Failure in cloud services is inevitable. Finding the root cause of failure can be very complex or at times nearly impossible. Existing solutions try to provide higher and higher availability in the cloud. However, one should not forget that different cloud users have varying availability demands as well as a diverse willingness to pay for uptime.
We proposed the Availability Knob (AK) to provide flexible, user-defined, availability in public clouds, allowing the user to express their desire for availability to the cloud provider. Complementary to existing high-reliability solutions and not requiring hardware changes, AK enables more efficient markets. This leads to reduced provider costs, increased provider profit, and improved user satisfaction when compared to a public cloud with no ability to convey availability needs.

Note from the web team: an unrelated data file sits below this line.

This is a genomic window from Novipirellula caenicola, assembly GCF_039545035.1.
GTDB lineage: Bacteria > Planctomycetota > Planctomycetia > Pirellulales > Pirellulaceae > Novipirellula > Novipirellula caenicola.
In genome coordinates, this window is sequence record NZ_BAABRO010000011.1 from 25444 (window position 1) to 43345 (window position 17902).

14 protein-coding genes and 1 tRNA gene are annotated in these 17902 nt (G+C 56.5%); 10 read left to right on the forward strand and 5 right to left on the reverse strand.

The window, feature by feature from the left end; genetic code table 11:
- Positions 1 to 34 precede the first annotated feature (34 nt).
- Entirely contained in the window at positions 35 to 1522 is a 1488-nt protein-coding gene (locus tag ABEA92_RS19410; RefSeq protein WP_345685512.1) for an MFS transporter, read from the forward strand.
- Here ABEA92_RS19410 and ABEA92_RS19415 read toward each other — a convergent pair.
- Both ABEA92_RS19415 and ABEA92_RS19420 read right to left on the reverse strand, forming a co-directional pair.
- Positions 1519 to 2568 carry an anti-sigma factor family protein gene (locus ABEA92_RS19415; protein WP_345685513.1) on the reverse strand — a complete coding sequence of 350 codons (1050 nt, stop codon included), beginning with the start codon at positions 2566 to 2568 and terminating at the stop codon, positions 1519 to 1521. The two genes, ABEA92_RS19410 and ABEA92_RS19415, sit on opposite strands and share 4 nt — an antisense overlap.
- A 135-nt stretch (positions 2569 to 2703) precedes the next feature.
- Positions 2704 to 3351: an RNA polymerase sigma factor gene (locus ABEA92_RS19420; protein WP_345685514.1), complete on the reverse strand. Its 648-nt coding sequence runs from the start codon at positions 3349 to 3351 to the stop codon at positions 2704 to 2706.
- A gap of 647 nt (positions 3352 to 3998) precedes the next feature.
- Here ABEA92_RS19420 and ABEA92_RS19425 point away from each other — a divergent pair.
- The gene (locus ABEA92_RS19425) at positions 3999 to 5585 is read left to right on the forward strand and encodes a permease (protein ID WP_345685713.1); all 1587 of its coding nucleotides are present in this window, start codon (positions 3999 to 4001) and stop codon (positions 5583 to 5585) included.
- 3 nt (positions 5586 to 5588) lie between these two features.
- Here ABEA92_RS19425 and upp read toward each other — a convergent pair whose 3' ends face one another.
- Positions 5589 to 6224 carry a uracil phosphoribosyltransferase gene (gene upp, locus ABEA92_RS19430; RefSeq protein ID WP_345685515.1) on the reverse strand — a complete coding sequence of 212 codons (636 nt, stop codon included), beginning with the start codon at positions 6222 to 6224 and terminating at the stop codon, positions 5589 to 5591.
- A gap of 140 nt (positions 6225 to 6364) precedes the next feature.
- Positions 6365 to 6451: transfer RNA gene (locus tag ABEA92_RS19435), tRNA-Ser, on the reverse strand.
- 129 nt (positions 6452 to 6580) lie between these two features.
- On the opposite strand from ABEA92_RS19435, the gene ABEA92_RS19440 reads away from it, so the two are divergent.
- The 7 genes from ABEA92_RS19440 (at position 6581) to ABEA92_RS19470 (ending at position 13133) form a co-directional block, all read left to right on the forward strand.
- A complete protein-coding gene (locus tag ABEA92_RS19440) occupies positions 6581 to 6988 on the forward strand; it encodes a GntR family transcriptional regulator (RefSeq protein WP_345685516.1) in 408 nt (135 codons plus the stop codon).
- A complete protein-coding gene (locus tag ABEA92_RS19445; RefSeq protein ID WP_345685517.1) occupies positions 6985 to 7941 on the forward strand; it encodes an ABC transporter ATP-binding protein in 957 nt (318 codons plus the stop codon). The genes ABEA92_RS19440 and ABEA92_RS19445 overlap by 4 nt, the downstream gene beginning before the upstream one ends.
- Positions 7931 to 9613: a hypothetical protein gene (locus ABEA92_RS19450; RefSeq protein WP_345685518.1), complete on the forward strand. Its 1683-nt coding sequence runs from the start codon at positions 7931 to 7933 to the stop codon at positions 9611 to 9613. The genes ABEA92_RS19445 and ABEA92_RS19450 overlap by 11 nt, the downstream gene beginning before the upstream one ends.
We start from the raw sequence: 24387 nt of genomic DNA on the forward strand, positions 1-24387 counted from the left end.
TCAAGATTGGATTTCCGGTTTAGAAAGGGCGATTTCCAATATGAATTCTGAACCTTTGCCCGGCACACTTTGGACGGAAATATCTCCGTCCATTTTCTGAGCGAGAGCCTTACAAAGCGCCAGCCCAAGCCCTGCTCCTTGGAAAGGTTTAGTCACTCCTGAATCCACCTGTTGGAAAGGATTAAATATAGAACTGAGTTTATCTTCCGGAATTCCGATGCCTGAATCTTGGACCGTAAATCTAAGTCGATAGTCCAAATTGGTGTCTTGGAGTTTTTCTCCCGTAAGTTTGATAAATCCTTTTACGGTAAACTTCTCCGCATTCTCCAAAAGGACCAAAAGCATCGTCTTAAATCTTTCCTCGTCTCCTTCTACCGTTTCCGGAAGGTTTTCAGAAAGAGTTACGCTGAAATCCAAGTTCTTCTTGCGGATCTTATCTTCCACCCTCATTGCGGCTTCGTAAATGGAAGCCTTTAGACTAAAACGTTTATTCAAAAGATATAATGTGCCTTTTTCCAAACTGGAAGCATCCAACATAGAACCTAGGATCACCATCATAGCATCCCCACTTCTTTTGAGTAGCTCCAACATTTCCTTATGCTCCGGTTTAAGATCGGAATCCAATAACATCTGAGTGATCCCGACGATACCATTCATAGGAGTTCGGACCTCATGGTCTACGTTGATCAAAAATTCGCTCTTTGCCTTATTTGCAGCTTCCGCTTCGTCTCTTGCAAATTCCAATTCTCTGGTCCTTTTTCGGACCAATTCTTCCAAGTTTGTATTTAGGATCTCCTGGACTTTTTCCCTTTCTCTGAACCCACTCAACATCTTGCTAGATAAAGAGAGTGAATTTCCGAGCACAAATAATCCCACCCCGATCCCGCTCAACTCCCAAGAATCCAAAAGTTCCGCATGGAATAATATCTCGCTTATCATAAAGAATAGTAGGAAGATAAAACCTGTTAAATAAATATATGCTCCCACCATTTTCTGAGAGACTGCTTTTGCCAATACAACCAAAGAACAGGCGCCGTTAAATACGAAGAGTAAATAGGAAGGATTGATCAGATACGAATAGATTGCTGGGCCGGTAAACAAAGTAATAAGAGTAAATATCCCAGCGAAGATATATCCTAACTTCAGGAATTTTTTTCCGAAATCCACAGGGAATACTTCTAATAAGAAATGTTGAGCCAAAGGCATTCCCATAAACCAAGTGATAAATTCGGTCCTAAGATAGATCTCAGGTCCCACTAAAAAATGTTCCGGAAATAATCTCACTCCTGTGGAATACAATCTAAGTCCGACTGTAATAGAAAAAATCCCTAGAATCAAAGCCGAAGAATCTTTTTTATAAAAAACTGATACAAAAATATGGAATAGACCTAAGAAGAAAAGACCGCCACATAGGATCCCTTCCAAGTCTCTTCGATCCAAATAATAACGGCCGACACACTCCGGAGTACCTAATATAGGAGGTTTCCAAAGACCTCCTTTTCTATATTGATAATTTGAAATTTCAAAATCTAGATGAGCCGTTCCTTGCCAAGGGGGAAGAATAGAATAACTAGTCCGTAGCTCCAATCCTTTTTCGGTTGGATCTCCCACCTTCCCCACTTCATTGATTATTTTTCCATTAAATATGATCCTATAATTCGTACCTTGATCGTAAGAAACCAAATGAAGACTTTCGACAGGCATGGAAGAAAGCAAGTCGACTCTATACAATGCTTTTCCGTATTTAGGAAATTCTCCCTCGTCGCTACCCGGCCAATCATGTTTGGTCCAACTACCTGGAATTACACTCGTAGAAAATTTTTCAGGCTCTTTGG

We leveraged game theory to derive incentive compatible pricing, which not only enables AK to function with no knowledge of the root cause of failure but also function under adversarial situations where users deliberately cause downtime. We developed a high-level stochastic simulator to test AK in a large-scale public cloud setup over long time periods. We also prototyped AK in OpenStack to explore availability-API tradeoffs and to provide a grounded, real-world, implementation.
Our results show that deploying AK leads to more than 10% cost reduction for providers and improves user satisfaction. It also enables providers to set variable profit margins based on the risk of not meeting availability guarantees and the disparity in availability supply/demand. Variable profit margins enable cloud providers to improve their profit by as much as 20%.